The 2011 Tour of Utah was the eighth edition of the Tour of Utah. For the first time, the race was included on the UCI America Tour, with a classification of 2.1. As such, the race is only open to teams on the UCI Pro Tour, UCI Professional Continental and UCI Continental circuits. The race took place between August 9–14, 2011 as a six-day, six-stage race, similar to the prior two years. The race joined the 2011 Tour of California and the 2011 USA Pro Cycling Challenge as the only three UCI-ranked stage races in the United States
After receiving UCI status, the race confirmed that three ProTeams will compete in the 2011 Tour: Team RadioShack, HTC–Highroad and BMC Racing Team. Later, two more ProTeams, Garmin–Cervélo and Liquigas–Cannondale, entered the race, making for a total of five ProTeams, including all four of the US-based ProTeams. Also appearing will be four UCI Professional Continental teams and seven UCI Continental teams, making a total of 16 teams that will be sending either 6 or 8 riders per team to the event for a total of 120 riders. Trek-Livestrong U23, the North American developmental team of Team RadioShack, was originally scheduled to compete but was bumped by all the additions of higher-ranked UCI Continental teams. Of the teams competing, only six of the teams had competed in the 2010 Tour of Utah (not counting the partial participation by two members of Team RadioShack in 2010).
In addition to all of the last three champions of the race -- (Jeff Louder (BMC), Francisco Mancebo (Realcyclist.com) and Leipheimer (RadioShack)) -- the race added potential contenders Tom Danielson (Garmin), Christian Vande Velde (Garmin), Tejay van Garderen (HTC), Ryder Hesjedal (Garmin), George Hincapie (BMC), Jani Brajkovič (RadioShack), David Zabriskie (Garmin) and Oscar Sevilla (Gobernación). Because the race was held earlier in August this year than in previous years, a few riders—notably Brajkovič—were using Utah as their final tune-up for the 2011 Vuelta a España.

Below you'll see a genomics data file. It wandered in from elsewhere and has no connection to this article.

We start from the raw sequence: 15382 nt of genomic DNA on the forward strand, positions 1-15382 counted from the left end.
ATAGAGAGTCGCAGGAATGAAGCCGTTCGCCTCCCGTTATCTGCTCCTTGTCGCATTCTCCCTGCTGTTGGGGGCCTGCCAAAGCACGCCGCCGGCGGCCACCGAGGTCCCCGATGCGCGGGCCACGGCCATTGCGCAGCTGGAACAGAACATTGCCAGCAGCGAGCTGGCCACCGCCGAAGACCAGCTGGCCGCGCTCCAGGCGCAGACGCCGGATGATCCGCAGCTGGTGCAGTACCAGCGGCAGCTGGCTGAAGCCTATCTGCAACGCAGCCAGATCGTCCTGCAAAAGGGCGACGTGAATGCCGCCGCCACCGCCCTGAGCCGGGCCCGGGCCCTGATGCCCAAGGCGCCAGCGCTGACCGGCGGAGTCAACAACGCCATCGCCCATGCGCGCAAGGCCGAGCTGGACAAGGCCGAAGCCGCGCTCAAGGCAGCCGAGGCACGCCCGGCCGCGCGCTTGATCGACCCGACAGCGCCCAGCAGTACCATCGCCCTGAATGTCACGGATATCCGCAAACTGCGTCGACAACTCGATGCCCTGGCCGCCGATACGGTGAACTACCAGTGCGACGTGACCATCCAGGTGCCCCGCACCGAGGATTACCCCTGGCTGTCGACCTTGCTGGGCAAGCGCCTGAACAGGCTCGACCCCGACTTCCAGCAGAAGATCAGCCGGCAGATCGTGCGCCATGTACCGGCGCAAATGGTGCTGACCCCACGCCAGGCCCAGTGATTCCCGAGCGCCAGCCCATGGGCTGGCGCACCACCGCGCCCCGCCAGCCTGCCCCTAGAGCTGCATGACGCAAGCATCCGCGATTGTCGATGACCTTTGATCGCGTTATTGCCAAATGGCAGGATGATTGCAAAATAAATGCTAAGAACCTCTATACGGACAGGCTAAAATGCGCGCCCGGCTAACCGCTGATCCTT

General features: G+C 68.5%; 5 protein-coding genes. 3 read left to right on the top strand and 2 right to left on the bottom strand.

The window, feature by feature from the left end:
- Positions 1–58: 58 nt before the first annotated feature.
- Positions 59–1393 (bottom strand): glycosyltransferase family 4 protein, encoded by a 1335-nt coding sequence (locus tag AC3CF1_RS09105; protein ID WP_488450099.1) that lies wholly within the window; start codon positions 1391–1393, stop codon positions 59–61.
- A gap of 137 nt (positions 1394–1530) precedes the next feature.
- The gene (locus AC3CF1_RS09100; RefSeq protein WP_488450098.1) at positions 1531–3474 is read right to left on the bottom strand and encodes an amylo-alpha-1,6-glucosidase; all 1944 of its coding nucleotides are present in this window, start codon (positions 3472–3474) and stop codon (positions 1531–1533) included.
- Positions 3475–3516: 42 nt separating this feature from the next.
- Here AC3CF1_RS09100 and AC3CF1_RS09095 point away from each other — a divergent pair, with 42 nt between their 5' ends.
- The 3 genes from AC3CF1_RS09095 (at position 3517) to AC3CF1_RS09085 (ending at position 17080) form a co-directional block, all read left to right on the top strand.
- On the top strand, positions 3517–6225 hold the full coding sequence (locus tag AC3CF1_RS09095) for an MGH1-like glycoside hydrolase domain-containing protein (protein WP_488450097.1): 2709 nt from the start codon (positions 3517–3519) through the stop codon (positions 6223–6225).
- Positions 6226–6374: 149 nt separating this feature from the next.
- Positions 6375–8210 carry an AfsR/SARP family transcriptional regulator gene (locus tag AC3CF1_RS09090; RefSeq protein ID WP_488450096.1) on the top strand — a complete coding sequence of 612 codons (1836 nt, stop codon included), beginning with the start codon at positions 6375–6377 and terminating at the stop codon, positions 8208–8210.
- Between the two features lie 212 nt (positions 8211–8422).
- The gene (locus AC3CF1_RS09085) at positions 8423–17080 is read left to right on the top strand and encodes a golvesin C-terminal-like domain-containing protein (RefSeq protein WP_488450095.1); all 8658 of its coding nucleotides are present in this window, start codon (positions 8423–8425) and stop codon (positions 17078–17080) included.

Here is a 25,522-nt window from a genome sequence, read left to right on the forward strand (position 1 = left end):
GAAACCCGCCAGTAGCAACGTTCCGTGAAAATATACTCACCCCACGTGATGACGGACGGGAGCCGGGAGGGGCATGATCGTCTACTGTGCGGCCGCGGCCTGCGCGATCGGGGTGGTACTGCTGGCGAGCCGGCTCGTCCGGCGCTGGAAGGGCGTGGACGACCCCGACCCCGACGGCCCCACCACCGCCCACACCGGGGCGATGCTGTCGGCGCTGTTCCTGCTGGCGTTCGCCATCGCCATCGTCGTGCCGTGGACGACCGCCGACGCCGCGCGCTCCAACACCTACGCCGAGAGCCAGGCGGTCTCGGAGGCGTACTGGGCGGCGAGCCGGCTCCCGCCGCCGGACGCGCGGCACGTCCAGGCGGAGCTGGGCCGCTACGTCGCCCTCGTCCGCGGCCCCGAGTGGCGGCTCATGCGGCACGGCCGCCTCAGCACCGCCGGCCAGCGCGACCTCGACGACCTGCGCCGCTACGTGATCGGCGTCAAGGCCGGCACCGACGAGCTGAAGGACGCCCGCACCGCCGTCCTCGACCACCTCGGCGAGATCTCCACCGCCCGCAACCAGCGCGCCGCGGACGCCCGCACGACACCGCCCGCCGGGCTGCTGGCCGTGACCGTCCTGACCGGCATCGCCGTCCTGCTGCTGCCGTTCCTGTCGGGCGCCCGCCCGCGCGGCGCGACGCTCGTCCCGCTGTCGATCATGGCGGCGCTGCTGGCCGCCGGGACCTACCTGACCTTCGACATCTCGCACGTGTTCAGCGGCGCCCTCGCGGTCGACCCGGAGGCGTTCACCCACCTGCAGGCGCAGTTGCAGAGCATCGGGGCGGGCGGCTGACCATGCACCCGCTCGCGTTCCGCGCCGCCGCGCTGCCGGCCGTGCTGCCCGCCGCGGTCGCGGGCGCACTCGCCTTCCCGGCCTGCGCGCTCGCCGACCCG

Like 2009 and 2010, the 2011 race had a prologue, three road stages, a criterium and a time trial. Unlike the 2010 race, though, the criterium was measured by distance instead of time. In addition, the race had stages finish in Ogden and Provo, reducing its focus on Salt Lake City and Park City. Although the significantly stronger UCI-ranked field figured to create a more competitive race, a breakaway on the mountainous first stage gave four riders—Leipheimer and Brajkovič from RadioShack and Sevilla and Sergio Henao from Gobernación—a lead over all the other contenders of more than 2:30. Leipheimer then used second-place finishes in stages 3 and 5 to defend his championship and become the race's first repeat winner.
August 9, 2011 -- Utah Olympic Park, individual time trial, 2.0 kilometres (1.2 mi)
The uphill prologue required the riders to time trial along a road running parallel to the bobsled run at the Utah Olympic Park in Park City. Because of the nature of the climb, most cyclists used their regular bikes instead of time-trial bikes. Colombian and Spanish riders took the first three places, with Sergio Henao of the Colombian team Gobernacion de Antioquia showing his climbing skills by winning the sprint.
||General Classification after Prologue
August 10, 2011 -- Ogden to Ogden, 182.9 kilometres (113.6 mi)